I have a final order of protection against the abuser. Can his/her guns be taken away?
Under Montana state law, a judge can order in a temporary or a final order of protection that the abuser is prohibited from possessing or using a firearm if one was used in an assault against you.1
Under federal law, if the order meets certain requirements, it is illegal for the abuser to buy, own, or have a gun in his/her possession during the period of time that you have a final order of protection.
The requirements are:
- the abuser has to be given notice of the hearing and an opportunity to attend (whether or not s/he actually attends doesn’t matter), and
- the abuser must be either your current or former spouse, a person who you have a child in common with, or a person you live with or have lived with in the past,2 and
- the order of protection must contain specific legal language:
- it has to forbid the respondent from harassing, stalking, threatening, or behaving in any way that causes the petitioner to fear physical injury for him/herself or his/her child AND
- either state that the abuser represents a threat to the physical safety of the petitioner or her child OR
- specifically prohibit the use, attempted use, or threatened use of physical force against the petitioner or his/her child.21
To find out if your order qualifies, you can call the National Center on Protection Orders and Full Faith & Credit at 1-800-903-0111 x 2 or contact us through our Email Hotline. You can also read the exact wording of the law [18 USC § 922(g)(8)] on our Federal Statutes page. The order of protection does NOT need to say that the abuser cannot have a gun for the federal law to apply but it may make it easier to enforce with local police if it is written on the order. Therefore, you can ask the judge to include this in the order during the protection order hearing.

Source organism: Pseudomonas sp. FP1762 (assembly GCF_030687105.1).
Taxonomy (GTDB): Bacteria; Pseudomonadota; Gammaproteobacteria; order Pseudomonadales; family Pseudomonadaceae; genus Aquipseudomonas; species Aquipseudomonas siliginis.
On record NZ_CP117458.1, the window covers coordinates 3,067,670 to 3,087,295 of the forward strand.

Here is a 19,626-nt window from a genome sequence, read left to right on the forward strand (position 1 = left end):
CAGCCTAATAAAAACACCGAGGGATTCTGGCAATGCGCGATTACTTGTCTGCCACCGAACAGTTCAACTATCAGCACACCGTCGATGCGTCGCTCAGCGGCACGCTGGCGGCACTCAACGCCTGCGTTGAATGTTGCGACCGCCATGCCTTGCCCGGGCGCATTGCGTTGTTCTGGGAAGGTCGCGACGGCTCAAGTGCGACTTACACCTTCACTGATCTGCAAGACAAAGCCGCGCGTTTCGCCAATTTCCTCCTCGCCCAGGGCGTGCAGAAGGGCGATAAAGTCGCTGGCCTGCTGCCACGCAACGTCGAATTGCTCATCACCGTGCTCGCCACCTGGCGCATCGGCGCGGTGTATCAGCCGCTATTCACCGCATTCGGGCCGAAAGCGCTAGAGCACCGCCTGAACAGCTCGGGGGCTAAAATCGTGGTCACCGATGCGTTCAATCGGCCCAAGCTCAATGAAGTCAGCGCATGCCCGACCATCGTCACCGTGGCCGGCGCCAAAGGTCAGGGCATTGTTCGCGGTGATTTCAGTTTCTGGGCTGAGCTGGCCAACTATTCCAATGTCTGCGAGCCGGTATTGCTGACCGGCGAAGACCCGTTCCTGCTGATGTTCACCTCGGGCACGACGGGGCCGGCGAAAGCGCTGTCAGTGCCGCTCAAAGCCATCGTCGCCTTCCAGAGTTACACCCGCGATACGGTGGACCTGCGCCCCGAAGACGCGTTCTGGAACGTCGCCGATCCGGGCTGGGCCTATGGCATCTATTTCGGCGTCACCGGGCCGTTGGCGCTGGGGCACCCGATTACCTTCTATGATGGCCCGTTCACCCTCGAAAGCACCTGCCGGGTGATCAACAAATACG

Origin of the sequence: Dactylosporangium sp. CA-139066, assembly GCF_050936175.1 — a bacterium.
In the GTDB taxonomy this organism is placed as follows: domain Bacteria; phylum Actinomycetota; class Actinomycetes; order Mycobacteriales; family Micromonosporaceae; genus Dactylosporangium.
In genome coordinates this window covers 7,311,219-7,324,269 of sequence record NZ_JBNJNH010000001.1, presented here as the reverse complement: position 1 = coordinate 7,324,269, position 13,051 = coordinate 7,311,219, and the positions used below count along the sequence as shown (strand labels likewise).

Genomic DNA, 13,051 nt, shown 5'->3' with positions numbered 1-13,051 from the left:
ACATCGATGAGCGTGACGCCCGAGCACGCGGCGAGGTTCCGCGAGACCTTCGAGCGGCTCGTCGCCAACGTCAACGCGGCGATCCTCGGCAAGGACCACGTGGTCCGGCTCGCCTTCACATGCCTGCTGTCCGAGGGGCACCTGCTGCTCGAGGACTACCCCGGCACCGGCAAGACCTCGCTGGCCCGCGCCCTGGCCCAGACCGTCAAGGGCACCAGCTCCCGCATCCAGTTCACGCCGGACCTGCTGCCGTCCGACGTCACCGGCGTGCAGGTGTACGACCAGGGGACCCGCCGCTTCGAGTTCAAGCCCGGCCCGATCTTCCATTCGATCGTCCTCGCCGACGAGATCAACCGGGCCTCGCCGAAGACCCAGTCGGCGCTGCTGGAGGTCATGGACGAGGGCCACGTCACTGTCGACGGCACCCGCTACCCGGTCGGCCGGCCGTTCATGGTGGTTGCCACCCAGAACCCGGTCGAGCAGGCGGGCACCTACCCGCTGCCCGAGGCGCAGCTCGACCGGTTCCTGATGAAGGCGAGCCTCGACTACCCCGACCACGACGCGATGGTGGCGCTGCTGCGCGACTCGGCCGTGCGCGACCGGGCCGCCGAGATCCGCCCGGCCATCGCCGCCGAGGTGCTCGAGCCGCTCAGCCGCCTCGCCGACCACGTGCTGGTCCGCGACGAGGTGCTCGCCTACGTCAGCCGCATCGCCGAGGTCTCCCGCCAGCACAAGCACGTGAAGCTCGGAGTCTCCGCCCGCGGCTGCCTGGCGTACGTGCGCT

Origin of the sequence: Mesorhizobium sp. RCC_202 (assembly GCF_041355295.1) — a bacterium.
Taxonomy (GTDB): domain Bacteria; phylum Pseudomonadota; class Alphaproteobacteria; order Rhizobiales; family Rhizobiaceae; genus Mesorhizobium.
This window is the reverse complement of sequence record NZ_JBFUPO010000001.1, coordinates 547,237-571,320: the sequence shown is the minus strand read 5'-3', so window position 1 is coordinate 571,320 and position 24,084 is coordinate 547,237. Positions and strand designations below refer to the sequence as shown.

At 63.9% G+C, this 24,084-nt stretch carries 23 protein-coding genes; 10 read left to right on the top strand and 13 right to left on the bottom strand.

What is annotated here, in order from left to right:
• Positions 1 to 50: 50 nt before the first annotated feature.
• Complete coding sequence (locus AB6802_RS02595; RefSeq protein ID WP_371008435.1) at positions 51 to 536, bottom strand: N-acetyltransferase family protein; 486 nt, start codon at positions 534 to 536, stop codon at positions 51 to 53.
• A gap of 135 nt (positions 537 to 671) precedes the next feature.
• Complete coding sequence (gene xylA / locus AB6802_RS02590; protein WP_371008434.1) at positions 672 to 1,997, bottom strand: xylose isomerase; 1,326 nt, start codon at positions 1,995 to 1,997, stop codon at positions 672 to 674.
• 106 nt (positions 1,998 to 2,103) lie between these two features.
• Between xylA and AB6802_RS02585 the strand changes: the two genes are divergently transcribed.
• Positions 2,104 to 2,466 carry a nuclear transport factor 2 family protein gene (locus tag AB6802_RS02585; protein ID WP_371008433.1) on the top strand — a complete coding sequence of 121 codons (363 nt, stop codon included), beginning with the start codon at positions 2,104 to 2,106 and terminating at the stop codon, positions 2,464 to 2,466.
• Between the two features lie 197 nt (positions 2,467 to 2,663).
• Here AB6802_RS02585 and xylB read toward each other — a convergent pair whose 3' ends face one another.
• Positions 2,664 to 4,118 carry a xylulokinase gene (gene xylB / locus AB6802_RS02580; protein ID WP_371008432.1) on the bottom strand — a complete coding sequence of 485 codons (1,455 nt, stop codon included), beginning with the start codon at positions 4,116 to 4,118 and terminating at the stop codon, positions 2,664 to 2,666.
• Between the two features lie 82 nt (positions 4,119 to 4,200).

Note: This law may not apply to law enforcement officials, military personnel, and other government employees who use guns while performing official duties.4 If the abuser is a police officer, member of the military, or someone else who uses a gun for his/her job, talk to your local domestic violence program about your options. See MT Advocates and Shelters to find a program in your area or National Organizations to find a national program.
1 Mont. Code §§ 40-15-201(2); 40-15-204(3)
1 18 USC § 921(a)(32)
2 18 USC § 922(g)(8)
3 18 USC § 925(a)(1)